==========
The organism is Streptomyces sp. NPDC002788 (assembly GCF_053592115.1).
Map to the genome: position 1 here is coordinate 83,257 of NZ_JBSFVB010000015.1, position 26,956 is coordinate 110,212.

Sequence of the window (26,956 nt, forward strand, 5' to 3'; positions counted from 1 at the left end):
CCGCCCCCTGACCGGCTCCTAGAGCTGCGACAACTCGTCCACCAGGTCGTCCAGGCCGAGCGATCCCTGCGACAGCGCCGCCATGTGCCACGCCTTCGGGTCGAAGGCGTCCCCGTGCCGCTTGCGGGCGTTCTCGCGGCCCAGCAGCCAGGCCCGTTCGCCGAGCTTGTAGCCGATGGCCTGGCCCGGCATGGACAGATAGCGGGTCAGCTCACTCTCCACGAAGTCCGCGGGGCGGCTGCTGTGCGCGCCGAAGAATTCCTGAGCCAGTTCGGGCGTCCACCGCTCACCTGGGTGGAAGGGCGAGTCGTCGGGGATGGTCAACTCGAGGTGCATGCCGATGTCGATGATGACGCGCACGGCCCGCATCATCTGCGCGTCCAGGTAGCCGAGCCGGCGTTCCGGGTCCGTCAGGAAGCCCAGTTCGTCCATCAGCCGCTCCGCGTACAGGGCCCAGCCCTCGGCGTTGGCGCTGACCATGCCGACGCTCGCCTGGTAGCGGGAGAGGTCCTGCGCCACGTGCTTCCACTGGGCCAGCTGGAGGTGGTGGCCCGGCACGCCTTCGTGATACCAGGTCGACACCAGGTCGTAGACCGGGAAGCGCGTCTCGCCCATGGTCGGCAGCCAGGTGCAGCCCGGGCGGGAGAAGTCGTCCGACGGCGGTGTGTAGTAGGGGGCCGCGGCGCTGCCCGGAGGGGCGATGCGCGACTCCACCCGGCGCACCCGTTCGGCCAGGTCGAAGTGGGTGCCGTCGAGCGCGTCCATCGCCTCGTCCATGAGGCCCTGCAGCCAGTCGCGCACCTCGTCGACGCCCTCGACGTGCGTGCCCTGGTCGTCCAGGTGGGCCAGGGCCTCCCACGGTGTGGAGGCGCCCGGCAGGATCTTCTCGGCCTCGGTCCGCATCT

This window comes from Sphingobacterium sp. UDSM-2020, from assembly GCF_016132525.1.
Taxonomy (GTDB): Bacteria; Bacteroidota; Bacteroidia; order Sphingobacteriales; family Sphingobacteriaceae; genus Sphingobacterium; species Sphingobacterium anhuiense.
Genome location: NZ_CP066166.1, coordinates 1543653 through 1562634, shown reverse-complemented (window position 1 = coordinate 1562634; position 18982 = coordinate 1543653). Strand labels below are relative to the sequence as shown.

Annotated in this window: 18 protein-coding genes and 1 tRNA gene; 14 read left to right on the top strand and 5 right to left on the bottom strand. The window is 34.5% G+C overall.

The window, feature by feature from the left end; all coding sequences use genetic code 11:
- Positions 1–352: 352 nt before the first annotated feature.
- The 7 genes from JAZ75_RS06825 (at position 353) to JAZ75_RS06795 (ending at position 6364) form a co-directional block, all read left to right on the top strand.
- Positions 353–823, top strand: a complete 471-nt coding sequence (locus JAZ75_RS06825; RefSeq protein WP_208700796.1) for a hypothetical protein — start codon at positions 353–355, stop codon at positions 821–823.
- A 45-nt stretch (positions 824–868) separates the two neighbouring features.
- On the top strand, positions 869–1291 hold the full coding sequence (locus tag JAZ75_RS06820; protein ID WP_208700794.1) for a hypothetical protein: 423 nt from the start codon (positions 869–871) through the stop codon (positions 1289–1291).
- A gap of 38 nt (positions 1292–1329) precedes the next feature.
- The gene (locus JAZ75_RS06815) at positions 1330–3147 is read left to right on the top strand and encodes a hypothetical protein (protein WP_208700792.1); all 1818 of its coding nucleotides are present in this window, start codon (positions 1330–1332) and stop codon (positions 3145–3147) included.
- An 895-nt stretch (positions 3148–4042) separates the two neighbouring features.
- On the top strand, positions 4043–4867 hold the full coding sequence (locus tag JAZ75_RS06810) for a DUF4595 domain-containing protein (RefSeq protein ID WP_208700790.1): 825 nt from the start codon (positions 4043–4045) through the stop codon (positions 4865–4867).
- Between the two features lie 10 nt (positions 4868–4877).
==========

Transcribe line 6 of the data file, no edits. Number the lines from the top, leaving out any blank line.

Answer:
Taxonomy (GTDB): Bacteria; Bacteroidota; Bacteroidia; order Sphingobacteriales; family Sphingobacteriaceae; genus Sphingobacterium; species Sphingobacterium anhuiense.